I found my calling at J. Cunningham & Co. in the late 80’s…well, one of them. Working with Bunny Jean Cunningham was probably one of the luckier things to happen to me in my life. When she was my mentor, I could never actually call her Bunny Jean like all of her friends and co-workers do, it would have felt impertinent. I was too much in awe of her to be so informal, and, amusingly, I wasn’t aware that Bunny was her first name anyhow. Bunny is not a name I would have pinned on this funny, irritating, sometimes scary, force of nature that is Bunny Jean Cunningham. I still think of her as just “Jean”, which I hope doesn’t insult her, but to this day the old habit clings.

I worked at Jean’s shop for 4 years, 4 years in the late 80’s. 4 years of perms…3 to 4 perms a day. God, the humanity. For some reason, though I loved where I worked, and I was learning and growing professionally, my friend Alison and I had the wacky idea to open our own salon. We got pretty close. We were trying to secure funding, and were about to tour storefronts; we even had some drawings in process, when for some reason we stopped. We both seemed to reach the conclusion that maybe this was more than we bargained for. After the idea of a salon dropped Alison somehow convinced me that I should work with her at a JCPenny hair salon, very near where my wife Laurie, new son William, and I lived. The thought of having a regular income, health benefits, and literally a 5 minute walk to work, was too good to pass up. As we often learn in life, something that’s too good to pass up, should often be passed up. I managed to convince myself that this wasn’t a major downgrade in my workplace and reputation, and that I would be busy enough to make a good commission on top of the minimum wage I was being paid.

I learned a tough lesson on considering all of the angles working at JCPenney. Overbearing bosses, unpleasant clients, and absolutely shit wages, those were the angles I hadn’t wanted to see. I’ll admit I’m still learning the finer points of “watch your ass“, the exciting life skills game for all ages.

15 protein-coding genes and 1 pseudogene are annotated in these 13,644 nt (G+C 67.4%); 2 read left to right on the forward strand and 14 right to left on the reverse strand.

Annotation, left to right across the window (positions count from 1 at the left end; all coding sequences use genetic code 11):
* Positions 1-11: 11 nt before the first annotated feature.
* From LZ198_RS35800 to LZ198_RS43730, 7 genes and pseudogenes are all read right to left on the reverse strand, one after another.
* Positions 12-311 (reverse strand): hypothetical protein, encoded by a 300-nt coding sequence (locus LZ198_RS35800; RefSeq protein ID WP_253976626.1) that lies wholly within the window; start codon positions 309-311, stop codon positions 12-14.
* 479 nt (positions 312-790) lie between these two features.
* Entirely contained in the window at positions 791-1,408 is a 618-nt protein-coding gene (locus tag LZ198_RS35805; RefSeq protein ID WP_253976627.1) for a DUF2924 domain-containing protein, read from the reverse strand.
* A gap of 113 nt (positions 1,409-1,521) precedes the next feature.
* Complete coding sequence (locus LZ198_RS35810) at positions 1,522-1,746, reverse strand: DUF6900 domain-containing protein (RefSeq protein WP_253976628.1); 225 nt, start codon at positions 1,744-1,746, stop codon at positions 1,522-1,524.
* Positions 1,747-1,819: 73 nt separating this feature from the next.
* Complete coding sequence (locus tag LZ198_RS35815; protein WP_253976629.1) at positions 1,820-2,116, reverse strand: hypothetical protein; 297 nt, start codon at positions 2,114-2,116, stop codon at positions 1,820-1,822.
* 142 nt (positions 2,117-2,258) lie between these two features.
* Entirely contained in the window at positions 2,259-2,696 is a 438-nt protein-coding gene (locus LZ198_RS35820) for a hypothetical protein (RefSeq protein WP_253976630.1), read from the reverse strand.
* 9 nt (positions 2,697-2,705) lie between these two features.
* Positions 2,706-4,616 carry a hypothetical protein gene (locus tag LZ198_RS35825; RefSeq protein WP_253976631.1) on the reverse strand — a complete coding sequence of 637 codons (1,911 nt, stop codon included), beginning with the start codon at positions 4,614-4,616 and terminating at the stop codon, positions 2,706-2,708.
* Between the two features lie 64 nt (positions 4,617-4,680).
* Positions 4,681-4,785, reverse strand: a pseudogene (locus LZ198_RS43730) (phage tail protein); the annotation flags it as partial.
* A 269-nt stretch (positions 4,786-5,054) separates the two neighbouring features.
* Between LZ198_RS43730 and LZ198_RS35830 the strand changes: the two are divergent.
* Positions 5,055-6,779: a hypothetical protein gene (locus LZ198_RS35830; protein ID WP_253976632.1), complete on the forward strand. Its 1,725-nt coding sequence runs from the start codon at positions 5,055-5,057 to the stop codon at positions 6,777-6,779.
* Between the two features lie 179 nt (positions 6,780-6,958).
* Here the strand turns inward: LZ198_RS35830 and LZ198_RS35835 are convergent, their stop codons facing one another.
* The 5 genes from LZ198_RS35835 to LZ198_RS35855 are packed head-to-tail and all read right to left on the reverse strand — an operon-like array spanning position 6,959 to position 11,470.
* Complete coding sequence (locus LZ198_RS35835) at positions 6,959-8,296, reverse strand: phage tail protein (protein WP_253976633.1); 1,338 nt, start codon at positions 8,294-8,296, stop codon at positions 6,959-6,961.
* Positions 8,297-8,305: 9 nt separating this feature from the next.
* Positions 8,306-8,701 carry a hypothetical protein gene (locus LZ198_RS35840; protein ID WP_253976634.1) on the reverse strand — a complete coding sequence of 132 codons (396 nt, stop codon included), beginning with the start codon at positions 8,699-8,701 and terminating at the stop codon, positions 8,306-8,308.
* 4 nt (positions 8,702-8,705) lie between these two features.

The thing that makes JCPenneys popular is their affordability. That means that most things there are cheap. That means no matter how hard you try, you can’t make enough money to earn commission and raise your pay above minimum wage. At least that was my experience. Well…at least I had the benefits, right? Sorta. If I earned enough money to justify full time sure. Ya, that wasn’t gonna happen. Why would they want to book you full time if you would then get benefits? It was a no-win game, and I wasn’t willing to play it for long. So I took the last $500.00 left on my only credit card out in cash to pay the first month of rent at a Davis salon that I would work at, and at times own, for the next 15 (on and off) years.

I stayed there the first time for about 5 years. I was pretty happy, but that commute seemed wasteful, and my Sacramento clients were really whiny about driving all the way to Davis, never mind that I did it every single day. So when a friend of mine opened her new salon in Sacramento, I jumped at the chance. There you go again not checking all the angles. I didn’t consider the fact that my Davis clients wouldn’t drive to Sacramento. I was shocked, I learned a lot about business, and the difference between work/friend relationships. I lost almost half of my clientele.

I should have expected it. After 10 years working there I had heard hundreds of times, “Oh no, I never drive into Sacramento. I hate driving over the causeway.”

So, finding myself with a bit of free time on my hands, I decided maybe I was ready for a change of career.

I had enjoyed spending the last few years landscaping our cottage in East Sacramento. As it turns out, I loath grass, and I won’t take care of it. Reminds me too much of mowing the lawn at 6 o”clock in the morning in the summers at our Mesa, AZ house when I was growing up. So the small putting green Pete and I acquired in the side yard of our new house became a rose garden, the back dog-run was completely redone three or four times over the last 20 years with nothing but perennials (ok a few ornamental grasses, but I don’t have to mow them), we eventually replaced the rose (and daylily by that time) garden with french doors and a patio of my design off the dining room, and so on. I had some failures, but felt I had actually become a gardener.